Simonte F, Sturm G, Gescher J, Sturm-Richter K (2017) Extracellular electron transfer and biosensors. Adv Biochem Eng Biotechnol.  https://doi.org/10.1007/10_2017_34 Google Scholar
  12. 12.
    Johnson DB (2014) Biomining-biotechnologies for extracting and recovering metals from ores and waste materials. Curr Opin Biotechnol 30:24–31PubMedGoogle Scholar
  13. 13.
    Watling HR (2015) Review of biohydrometallurgical metals extraction from polymetallic mineral resources. Fortschr Mineral 5(1):1–60Google Scholar
  14. 14.
    Brierley CL (2016) Biological processing of sulfidic ores and concentrates—integrating innovations. In: Lakshmanan VI, Roy R, Ramachandran V (eds) Innovative process development in metallurgical industry. Springer International, Cham, pp 109–135Google Scholar
  15. 15.
    Johnson DB (2015) Biomining goes underground. Nature Geosci 8(3):165–166Google Scholar
  16. 16.
    Quatrini R, Johnson DB (2016) Acidophiles: life in extremely acidic environments. Caister Academic, NorfolkGoogle Scholar
  17. 17.
    Brierley CL, Brierley JA (2013) Progress in bioleaching: part B: applications of microbial processes by the minerals industries. Appl Microbiol Biotechnol 97(17):7543–7552PubMedGoogle Scholar
  18. 18.
    Hedrich S, Rübberdt K, Glombitza F, Sand W, Schippers A, Véliz MV, Willscher S (2017) 22nd Biohydrometallurgy Symposium. Solid State Phenomena, vol 262. Trans Tech Publications, ZurichGoogle Scholar
  19. 19.
    Schippers A, Sand W (1999) Bacterial leaching of metal sulfides by two indirect mechanisms via thiosulfate or via polysulfides and sulfur. Appl Environ Microbiol 65(1):319–321Google Scholar
  20. 20.
    Sander M, Hofstetter TB, Gorski CA (2015) Electrochemical analyses of redox-active iron minerals. A review of nonmediated and mediated approaches. Environ Sci Technol 49(10):5862–5878PubMedGoogle Scholar
  21. 21.
    Vaughan DJ (2006) Sulfide mineralogy and geochemistry. Introduction and overview. Rev Mineral Geochem 61(1):1–5Google Scholar
  22. 22.
    Córdoba EM, Muñoz JA, Blázquez ML, González F, Ballester A (2008) Leaching of chalcopyrite with ferric ion. Part I. General aspects. Hydrometallurgy 93(3–4):81–87Google Scholar
  23. 23.
    Khoshkhoo M, Dopson M, Shchukarev A, Sandström Å (2014) Chalcopyrite leaching and bioleaching. An X-ray photoelectron spectroscopic (XPS) investigation on the nature of hindered dissolution. Hydrometallurgy 149:220–227Google Scholar
  24. 24.
    Tshilombo AF (2004) Mechanism and kinetics of chalcopyrite passivation and depassivation during ferric and microbial leaching. Ph.D. thesis, University of British ColumbiaGoogle Scholar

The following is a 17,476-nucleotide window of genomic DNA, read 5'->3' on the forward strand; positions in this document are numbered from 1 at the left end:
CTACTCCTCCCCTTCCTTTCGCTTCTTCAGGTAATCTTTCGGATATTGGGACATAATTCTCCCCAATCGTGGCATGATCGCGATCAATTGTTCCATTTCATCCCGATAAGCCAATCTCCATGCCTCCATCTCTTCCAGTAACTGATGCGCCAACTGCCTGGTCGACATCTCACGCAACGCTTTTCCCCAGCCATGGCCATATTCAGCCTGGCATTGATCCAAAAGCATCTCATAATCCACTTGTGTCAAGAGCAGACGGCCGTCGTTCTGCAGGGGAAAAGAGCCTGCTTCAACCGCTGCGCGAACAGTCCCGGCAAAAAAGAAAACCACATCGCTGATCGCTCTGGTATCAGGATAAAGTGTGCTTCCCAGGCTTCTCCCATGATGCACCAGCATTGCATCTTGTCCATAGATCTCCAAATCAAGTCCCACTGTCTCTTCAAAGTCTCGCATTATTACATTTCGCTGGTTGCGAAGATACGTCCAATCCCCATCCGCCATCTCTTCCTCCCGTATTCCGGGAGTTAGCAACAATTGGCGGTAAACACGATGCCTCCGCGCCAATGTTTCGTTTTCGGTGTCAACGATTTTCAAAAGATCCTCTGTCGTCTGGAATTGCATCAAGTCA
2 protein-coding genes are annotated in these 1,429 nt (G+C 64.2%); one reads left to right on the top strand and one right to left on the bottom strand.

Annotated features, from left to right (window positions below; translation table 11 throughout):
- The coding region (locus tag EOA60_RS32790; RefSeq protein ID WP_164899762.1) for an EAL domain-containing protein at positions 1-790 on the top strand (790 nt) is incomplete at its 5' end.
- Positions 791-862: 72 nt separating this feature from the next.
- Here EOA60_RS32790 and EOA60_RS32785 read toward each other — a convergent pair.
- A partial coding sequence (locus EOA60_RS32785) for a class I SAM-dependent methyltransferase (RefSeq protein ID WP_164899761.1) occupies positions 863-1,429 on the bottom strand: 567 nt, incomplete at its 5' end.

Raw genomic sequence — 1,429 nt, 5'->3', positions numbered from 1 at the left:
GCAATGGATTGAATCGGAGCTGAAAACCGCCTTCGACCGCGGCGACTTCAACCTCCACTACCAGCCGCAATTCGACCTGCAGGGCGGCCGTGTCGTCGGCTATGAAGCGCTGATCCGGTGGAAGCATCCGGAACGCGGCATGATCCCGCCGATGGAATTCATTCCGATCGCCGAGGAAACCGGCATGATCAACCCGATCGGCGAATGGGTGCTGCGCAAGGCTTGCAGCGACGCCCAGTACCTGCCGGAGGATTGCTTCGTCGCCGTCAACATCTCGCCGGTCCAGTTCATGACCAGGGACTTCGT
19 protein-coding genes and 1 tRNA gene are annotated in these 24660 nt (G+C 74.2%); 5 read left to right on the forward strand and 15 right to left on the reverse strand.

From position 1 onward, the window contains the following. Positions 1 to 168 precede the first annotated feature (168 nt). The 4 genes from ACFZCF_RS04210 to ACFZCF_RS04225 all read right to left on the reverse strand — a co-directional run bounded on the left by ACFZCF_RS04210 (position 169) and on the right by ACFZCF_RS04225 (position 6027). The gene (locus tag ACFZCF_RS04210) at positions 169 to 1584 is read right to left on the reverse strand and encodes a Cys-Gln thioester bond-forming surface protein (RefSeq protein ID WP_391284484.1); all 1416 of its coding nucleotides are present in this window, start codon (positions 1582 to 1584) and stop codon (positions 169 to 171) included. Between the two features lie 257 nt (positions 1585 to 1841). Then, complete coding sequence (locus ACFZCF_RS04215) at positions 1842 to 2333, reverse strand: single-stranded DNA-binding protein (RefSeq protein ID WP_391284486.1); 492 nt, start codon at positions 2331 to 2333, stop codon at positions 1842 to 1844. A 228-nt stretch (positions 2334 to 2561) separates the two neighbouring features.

25. 25.
    Crundwell FK (1988) Effect of iron impurity in zinc sulfide concentrates on the rate of dissolution. AICHE J 34(7):1128–1134Google Scholar
  26. 26.
    Crundwell FK (2015) The semiconductor mechanism of dissolution and the pseudo-passivation of chalcopyrite. Can Metall Q 54(3):279–288Google Scholar
  27. 27.
    Osseo-Asare K (1992) Semiconductor electrochemistry and hydrometallurgical dissolution processes. Hydrometallurgy 29(1–3):61–90Google Scholar
  28. 28.
    Gerischer H (1990) The impact of semiconductors on the concepts of electrochemistry. Electrochim Acta 35(11–12):1677–1699Google Scholar
  29. 29.
    Debernardi G, Carlesi C (2013) Chemical-electrochemical approaches to the study passivation of chalcopyrite. Miner Process Extr Metall Rev 34(1):10–41Google Scholar
  30. 30.
    Tributsch H, Bennett JC (1981) Semiconductor-electrochemical aspects of bacterial leaching. I. Oxidation of metal sulphides with large energy gaps. J Chem Technol Biotechnol 31(1):565–577Google Scholar
  31. 31.
    Tributsch H, Bennett JC (1981) Semiconductor-electrochemical aspects of bacterial leaching. Part 2. Survey of rate-controlling sulphide properties. J Chem Technol Biotechnol 31(1):627–635Google Scholar
  32. 32.
    Mustin C, Berthelin J, Marion P, Donato P d (1992) Corrosion and electrochemical oxidation of a pyrite by Thiobacillus ferrooxidans. Appl Environ Microbiol 58(4):1175–1182PubMedPubMedCentralGoogle Scholar
  33. 33.
    Ballester A, Blázquez ML, González F, Muñoz JA (2007) Catalytic role of silver and other ions on the mechanism of chemical and biological leaching. In: Donati ER, Sand W (eds) Microbial processing of metal sulfides. Springer, Dordrecht, pp 77–101Google Scholar
  34. 34.
    Lara RH, Garcia-Meza JV, González I, Cruz R (2013) Influence of the surface speciation on biofilm attachment to chalcopyrite by Acidithiobacillus thiooxidans. Appl Microbiol Biotechnol 97(6):2711–2724PubMedGoogle Scholar
  35. 35.
    Gu G-H, Sun X-j, Hu K-T, Li J-H, Qiu G-Z (2012) Electrochemical oxidation behavior of pyrite bioleaching by Acidthiobacillus ferrooxidans. Trans Nonferrous Metals Soc China 22(5):1250–1254Google Scholar
  36. 36.